Another 12 episodes down, so it’s time for your questions! We tackle 25 of your questions that cover process, ingredients hops, yeast, weird things and Denny’s favorite Karoake song! Sit back – we’re getting quizzical! Want to hear more? Please click…
As anyone who has ever done so can tell you, entering a home mead into a competition takes some serious time and a fair amount of money. So it can be pretty disappointing when you get a scoresheet back that doesn’t provide a good evaluation of your product. The components of any scoresheet, whether its beer, mead, or cider generally all follow the same basic structure of descriptive evaluation of the product, non-biased judging, and helpful feedback. However, where a scoresheet may fall short can land in a few broad categories that could include: misevaluating the mead because of an unfamiliarity with ingredients or process; not understanding the product and what should be perceived; sparsely filling out or an incomplete sheet or; not having a good grasp on evaluating mead in general. For more on properly evaluating mead check out this previous newsletter article. Luckily mead evaluation has vastly improved from the days when some just expected to taste a dominant raw honey sweet character. That being said, there’s always room for improvement! So with that in mind, here are some thoughts from both experienced judges and entrants on what makes up a quality scoresheet.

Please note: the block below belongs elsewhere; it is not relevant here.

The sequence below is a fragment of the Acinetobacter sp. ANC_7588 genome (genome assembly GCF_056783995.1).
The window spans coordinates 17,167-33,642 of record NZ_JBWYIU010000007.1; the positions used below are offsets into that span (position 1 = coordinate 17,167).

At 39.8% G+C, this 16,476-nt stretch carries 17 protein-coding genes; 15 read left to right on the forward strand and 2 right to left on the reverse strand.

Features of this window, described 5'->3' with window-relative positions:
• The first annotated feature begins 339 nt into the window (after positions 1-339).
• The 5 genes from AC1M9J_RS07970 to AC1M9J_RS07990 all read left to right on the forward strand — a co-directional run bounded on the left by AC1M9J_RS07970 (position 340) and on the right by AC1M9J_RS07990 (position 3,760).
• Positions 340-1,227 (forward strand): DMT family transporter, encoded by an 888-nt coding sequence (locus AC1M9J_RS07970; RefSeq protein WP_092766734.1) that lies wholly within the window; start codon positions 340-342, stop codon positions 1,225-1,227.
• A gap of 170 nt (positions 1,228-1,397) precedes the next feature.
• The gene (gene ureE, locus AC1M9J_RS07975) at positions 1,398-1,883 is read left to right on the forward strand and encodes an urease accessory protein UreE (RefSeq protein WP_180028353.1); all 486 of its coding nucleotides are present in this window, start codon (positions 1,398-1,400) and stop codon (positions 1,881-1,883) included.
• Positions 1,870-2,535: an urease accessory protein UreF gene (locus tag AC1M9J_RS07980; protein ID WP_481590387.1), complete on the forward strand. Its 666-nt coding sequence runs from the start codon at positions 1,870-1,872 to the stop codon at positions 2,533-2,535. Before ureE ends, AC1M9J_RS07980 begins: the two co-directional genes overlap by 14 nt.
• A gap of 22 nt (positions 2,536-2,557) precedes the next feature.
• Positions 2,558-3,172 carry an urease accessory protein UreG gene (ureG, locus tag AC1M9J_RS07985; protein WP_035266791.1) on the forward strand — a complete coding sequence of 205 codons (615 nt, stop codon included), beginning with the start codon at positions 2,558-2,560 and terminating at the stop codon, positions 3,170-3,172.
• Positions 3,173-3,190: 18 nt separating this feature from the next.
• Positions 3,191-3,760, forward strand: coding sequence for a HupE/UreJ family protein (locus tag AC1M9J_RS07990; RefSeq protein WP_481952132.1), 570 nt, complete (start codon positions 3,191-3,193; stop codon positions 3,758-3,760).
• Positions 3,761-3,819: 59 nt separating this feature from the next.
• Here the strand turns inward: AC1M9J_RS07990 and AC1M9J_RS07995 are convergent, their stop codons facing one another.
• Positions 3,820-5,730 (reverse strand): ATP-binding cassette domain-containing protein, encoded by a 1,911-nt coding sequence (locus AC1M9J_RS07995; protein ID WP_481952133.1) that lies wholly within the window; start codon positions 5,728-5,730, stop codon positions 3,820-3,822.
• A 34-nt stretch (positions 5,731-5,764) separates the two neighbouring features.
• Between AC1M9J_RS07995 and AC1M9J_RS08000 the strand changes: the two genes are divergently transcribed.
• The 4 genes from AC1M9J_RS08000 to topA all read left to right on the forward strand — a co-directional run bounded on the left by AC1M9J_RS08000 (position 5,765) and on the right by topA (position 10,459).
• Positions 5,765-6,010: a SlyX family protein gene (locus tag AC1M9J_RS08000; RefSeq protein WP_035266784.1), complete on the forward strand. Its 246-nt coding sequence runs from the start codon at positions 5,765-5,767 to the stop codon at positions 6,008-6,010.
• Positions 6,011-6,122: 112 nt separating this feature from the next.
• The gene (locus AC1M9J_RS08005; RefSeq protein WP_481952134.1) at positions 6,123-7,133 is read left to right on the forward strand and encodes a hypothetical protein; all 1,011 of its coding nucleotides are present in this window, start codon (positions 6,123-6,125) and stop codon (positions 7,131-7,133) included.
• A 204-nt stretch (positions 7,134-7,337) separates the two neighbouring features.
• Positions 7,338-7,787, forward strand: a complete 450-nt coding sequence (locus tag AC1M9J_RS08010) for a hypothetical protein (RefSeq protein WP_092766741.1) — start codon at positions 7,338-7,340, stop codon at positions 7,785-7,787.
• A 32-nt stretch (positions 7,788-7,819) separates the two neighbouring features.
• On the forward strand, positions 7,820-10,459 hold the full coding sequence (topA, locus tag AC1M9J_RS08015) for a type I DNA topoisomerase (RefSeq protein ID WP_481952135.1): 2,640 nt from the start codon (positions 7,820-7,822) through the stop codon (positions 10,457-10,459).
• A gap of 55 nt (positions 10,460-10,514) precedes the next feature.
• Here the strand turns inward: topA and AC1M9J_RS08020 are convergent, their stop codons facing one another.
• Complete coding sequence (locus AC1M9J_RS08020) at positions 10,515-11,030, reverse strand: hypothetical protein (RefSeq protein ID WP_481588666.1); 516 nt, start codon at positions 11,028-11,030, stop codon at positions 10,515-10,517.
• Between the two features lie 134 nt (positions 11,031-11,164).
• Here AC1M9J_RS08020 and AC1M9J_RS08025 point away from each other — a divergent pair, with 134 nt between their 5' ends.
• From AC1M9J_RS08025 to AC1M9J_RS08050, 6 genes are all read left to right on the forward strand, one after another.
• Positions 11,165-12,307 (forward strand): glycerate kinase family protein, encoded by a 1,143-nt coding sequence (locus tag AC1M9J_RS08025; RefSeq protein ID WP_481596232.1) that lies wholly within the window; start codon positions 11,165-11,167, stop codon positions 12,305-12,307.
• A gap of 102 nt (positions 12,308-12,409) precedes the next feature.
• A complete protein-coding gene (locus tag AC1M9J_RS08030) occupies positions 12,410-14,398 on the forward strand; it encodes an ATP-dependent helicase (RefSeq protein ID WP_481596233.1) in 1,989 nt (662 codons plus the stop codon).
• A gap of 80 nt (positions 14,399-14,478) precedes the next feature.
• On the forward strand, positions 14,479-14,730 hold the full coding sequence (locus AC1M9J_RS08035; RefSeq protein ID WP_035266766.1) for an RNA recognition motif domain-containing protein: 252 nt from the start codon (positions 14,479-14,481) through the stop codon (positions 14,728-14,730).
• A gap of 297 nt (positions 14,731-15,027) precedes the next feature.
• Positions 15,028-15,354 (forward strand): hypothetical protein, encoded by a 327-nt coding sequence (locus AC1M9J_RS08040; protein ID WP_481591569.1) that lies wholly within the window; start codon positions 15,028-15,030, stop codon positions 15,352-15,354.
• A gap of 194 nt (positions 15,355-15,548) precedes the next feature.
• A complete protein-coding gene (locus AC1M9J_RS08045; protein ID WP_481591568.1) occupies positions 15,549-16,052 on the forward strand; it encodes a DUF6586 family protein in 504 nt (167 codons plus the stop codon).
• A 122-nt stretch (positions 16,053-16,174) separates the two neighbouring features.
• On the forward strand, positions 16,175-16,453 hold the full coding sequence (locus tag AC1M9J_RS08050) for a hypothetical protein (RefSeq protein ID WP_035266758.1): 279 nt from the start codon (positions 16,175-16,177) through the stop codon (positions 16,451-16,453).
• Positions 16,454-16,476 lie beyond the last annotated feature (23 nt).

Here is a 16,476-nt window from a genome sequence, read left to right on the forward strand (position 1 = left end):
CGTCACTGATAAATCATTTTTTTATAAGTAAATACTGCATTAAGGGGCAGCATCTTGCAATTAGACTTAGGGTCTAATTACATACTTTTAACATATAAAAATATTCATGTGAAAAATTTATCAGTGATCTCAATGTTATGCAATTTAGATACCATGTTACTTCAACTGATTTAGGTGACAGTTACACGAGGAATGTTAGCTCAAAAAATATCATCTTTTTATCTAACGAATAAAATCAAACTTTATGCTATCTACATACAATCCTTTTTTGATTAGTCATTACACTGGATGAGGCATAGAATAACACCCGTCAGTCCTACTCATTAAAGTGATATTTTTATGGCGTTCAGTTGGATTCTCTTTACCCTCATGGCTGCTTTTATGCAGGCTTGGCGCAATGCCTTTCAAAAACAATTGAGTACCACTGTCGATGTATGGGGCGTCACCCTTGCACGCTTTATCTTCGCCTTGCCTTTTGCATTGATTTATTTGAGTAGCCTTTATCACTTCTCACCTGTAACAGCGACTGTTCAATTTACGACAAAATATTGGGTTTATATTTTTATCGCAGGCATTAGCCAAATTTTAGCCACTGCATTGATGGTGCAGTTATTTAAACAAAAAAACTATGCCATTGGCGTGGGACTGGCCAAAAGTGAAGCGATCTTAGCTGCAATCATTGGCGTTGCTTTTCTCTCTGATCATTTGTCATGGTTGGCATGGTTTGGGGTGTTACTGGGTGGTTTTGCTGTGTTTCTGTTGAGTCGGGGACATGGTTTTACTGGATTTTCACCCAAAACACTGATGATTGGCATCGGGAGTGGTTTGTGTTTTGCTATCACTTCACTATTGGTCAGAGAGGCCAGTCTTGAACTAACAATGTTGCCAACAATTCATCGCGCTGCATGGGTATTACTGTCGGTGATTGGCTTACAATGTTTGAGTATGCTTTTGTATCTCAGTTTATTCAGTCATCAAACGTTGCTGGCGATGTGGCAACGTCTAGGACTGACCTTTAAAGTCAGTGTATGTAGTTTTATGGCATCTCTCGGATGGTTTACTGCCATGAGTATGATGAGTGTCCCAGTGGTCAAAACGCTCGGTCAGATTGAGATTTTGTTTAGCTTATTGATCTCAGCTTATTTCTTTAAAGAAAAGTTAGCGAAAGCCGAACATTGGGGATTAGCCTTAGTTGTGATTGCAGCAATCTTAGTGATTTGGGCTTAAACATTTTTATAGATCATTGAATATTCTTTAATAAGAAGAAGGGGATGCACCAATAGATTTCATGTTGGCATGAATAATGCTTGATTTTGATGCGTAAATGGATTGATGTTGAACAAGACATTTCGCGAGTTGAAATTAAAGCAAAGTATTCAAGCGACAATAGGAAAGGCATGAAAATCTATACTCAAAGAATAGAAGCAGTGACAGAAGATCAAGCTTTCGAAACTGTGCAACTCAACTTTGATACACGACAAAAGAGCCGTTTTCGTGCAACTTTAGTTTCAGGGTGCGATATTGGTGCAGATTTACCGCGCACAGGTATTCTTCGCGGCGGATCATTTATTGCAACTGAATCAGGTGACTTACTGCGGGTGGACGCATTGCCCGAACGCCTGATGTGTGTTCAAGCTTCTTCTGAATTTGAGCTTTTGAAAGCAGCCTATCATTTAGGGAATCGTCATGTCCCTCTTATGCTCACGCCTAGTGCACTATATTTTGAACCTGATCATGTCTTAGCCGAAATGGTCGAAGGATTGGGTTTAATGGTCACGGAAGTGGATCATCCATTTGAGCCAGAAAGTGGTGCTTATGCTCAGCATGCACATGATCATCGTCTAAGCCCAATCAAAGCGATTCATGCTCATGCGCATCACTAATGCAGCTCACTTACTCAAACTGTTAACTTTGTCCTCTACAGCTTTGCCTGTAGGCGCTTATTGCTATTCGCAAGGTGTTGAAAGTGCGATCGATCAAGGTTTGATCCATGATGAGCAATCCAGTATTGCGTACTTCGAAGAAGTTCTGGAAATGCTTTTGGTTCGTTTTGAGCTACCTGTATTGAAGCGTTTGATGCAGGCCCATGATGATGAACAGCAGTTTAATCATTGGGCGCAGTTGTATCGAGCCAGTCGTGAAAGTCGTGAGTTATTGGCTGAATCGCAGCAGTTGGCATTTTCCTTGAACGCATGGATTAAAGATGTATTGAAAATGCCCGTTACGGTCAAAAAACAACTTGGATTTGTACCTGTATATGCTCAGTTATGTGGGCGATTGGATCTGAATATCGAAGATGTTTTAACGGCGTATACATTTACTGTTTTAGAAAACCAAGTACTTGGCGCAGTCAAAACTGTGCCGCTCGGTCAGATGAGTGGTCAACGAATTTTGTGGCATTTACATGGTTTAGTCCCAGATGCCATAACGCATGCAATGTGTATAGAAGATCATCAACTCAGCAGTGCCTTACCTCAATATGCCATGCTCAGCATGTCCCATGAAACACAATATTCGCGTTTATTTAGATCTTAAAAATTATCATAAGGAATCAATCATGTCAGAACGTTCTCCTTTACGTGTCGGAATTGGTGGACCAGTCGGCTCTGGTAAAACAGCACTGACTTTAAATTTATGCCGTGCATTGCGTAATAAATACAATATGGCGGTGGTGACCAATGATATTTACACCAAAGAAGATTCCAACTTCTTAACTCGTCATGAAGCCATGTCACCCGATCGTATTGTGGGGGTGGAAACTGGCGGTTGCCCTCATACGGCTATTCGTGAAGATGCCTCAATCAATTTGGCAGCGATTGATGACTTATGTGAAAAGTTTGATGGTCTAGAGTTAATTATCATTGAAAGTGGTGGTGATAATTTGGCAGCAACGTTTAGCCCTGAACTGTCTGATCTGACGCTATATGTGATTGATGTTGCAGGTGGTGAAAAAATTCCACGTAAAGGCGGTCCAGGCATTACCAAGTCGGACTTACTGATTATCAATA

Two Alabama craft breweries announced their merger on December 9, according to AL.com.
Straight to Ale, a microbrewery based in Huntsville, will merge with Druid City Brewing of Tuscaloosa, the owners of both companies announced on Monday.